array('id'=>4,'name'=>'bb','cat'=>'dd')
);

$result1 = array_msort($arr1, array('name'=>SORT_DESC);

$result2 = array_msort($arr1, array('cat'=>SORT_ASC);

$result3 = array_msort($arr1, array('name'=>SORT_DESC, 'cat'=>SORT_ASC));


function array_msort($array, $cols)
{
    $colarr = array();
    foreach ($cols as $col => $order) {
    $colarr[$col] = array();
    foreach ($array as $k => $row) { $colarr[$col]['_'.$k] = strtolower($row[$col]); }
}

$eval = 'array_multisort(';

foreach ($cols as $col => $order) {
    $eval .= '$colarr[\''.$col.'\'],'.$order.',';
}

$eval = substr($eval,0,-1).');';
eval($eval);
$ret = array();
foreach ($colarr as $col => $arr) {
    foreach ($arr as $k => $v) {
        $k = substr($k,1);
        if (!isset($ret[$k])) $ret[$k] = $array[$k];
        $ret[$k][$col] = $array[$k][$col];
    }
}
return $ret;


} 
  • While this code snippet may solve the question, including an explanation really helps to improve the quality of your post. Remember that you are answering the question for readers in the future, and those people might not know the reasons for your code suggestion. Please also try not to crowd your code with explanatory comments, as this reduces the readability of both the code and the explanations! – FrankerZ Aug 30 '16 at 20:35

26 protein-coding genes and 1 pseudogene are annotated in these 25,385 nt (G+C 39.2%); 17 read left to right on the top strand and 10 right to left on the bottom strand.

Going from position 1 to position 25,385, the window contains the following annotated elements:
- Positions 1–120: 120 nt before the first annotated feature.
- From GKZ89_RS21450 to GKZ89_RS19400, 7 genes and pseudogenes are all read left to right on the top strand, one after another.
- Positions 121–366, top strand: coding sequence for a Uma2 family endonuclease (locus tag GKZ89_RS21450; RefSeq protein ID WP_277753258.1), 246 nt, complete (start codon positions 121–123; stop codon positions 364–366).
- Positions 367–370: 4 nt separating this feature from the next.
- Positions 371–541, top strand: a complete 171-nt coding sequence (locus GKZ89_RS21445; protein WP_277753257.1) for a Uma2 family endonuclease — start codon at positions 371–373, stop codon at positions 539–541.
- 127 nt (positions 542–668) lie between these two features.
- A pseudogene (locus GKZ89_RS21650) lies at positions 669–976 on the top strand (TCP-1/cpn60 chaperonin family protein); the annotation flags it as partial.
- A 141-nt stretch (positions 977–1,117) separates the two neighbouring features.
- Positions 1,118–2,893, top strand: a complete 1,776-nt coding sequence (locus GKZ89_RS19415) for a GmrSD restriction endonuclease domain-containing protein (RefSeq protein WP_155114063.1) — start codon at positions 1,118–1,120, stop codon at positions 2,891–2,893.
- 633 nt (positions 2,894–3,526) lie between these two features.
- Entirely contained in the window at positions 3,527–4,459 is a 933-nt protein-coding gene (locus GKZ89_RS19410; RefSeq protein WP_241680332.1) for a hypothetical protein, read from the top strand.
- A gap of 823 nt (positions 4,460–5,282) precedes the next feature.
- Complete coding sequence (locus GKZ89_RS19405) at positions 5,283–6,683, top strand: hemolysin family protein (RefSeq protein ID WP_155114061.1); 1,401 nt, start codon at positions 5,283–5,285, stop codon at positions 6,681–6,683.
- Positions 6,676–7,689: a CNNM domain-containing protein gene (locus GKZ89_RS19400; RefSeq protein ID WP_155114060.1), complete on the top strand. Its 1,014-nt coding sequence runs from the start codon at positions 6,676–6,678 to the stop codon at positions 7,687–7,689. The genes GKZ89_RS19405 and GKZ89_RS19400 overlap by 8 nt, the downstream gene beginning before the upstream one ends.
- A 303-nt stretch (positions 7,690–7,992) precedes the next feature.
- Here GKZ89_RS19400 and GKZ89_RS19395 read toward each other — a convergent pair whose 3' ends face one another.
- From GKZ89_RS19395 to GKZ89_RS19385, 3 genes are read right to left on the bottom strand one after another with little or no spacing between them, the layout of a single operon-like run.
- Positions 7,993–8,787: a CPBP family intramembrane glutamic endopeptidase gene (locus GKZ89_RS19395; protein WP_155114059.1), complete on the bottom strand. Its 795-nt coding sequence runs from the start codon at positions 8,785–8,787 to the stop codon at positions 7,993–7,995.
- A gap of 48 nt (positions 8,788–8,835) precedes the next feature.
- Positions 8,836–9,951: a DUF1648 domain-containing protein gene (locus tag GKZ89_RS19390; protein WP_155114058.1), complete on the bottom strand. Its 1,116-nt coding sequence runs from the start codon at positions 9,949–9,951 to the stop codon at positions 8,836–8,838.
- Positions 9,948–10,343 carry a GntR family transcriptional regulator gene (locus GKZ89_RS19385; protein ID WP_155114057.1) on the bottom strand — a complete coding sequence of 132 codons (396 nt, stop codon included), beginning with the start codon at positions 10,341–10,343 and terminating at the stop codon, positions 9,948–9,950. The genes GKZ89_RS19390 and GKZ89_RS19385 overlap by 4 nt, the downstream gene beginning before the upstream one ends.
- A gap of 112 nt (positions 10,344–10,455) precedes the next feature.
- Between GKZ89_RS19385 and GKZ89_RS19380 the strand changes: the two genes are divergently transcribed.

try this:

asort($array_to_sort, SORT_NUMERIC);

for reference see this: http://php.net/manual/en/function.asort.php

see various sort flags here: http://www.php.net/manual/en/function.sort.php

  • this won't work for multidimensional arrays, but just helped me out for another problem, thanks :) – schellmax Feb 3 '12 at 12:13
  • 4
    This can't be used to sort a list of dictionaries by a particular dictionary key, and hence doesn't answer the question posed. – Mark Amery Oct 18 '13 at 16:19
  <?php

$inventory = array(

   array("type"=>"fruit", "price"=>3.50),
   array("type"=>"milk", "price"=>2.90),
   array("type"=>"pork", "price"=>5.43),

);



function myfunc($a,$b){
return strnatcmp($a['price'],$b['price']);
}
$result=usort ($inventory,"myfunc");?>
<pre><?php print_r(array_reverse($inventory)); ?></pre>

the simple solution :)

the output is,

Array
(
    [0] => Array
        (
            [type] => pork
            [price] => 5.43
        )

    [1] => Array
        (
            [type] => fruit
            [price] => 3.5
        )

    [2] => Array
        (
            [type] => milk
            [price] => 2.9
        )

)
  • This answer turned up in the low quality review queue, presumably because you don't provide any explanation of the code. If this code answers the question, consider adding adding some text explaining the code in your answer. This way, you are far more likely to get more upvotes — and help the questioner learn something new. – lmo Aug 30 '16 at 23:02